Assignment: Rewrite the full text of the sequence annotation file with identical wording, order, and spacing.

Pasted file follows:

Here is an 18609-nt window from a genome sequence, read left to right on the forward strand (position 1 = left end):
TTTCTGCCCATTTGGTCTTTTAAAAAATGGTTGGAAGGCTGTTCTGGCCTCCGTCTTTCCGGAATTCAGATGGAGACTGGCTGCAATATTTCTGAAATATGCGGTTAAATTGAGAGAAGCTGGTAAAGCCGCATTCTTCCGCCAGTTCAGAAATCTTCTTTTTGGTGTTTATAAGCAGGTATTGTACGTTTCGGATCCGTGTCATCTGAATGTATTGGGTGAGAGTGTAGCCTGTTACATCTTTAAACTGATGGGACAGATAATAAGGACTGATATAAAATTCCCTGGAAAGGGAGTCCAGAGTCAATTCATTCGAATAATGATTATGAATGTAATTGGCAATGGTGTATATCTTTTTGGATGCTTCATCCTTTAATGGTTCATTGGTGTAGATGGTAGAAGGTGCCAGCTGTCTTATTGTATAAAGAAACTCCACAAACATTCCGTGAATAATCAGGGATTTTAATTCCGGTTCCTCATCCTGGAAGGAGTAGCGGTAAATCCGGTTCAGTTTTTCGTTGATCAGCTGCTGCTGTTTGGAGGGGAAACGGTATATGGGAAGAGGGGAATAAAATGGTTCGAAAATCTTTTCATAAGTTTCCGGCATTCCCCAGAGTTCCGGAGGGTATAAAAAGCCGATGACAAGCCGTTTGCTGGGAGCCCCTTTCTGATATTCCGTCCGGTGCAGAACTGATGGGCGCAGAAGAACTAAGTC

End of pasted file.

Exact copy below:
Here is an 18609-nt window from a genome sequence, read left to right on the forward strand (position 1 = left end):
TTTCTGCCCATTTGGTCTTTTAAAAAATGGTTGGAAGGCTGTTCTGGCCTCCGTCTTTCCGGAATTCAGATGGAGACTGGCTGCAATATTTCTGAAATATGCGGTTAAATTGAGAGAAGCTGGTAAAGCCGCATTCTTCCGCCAGTTCAGAAATCTTCTTTTTGGTGTTTATAAGCAGGTATTGTACGTTTCGGATCCGTGTCATCTGAATGTATTGGGTGAGAGTGTAGCCTGTTACATCTTTAAACTGATGGGACAGATAATAAGGACTGATATAAAATTCCCTGGAAAGGGAGTCCAGAGTCAATTCATTCGAATAATGATTATGAATGTAATTGGCAATGGTGTATATCTTTTTGGATGCTTCATCCTTTAATGGTTCATTGGTGTAGATGGTAGAAGGTGCCAGCTGTCTTATTGTATAAAGAAACTCCACAAACATTCCGTGAATAATCAGGGATTTTAATTCCGGTTCCTCATCCTGGAAGGAGTAGCGGTAAATCCGGTTCAGTTTTTCGTTGATCAGCTGCTGCTGTTTGGAGGGGAAACGGTATATGGGAAGAGGGGAATAAAATGGTTCGAAAATCTTTTCATAAGTTTCCGGCATTCCCCAGAGTTCCGGAGGGTATAAAAAGCCGATGACAAGCCGTTTGCTGGGAGCCCCTTTCTGATATTCCGTCCGGTGCAGAACTGATGGGCGCAGAAGAACTAAGTC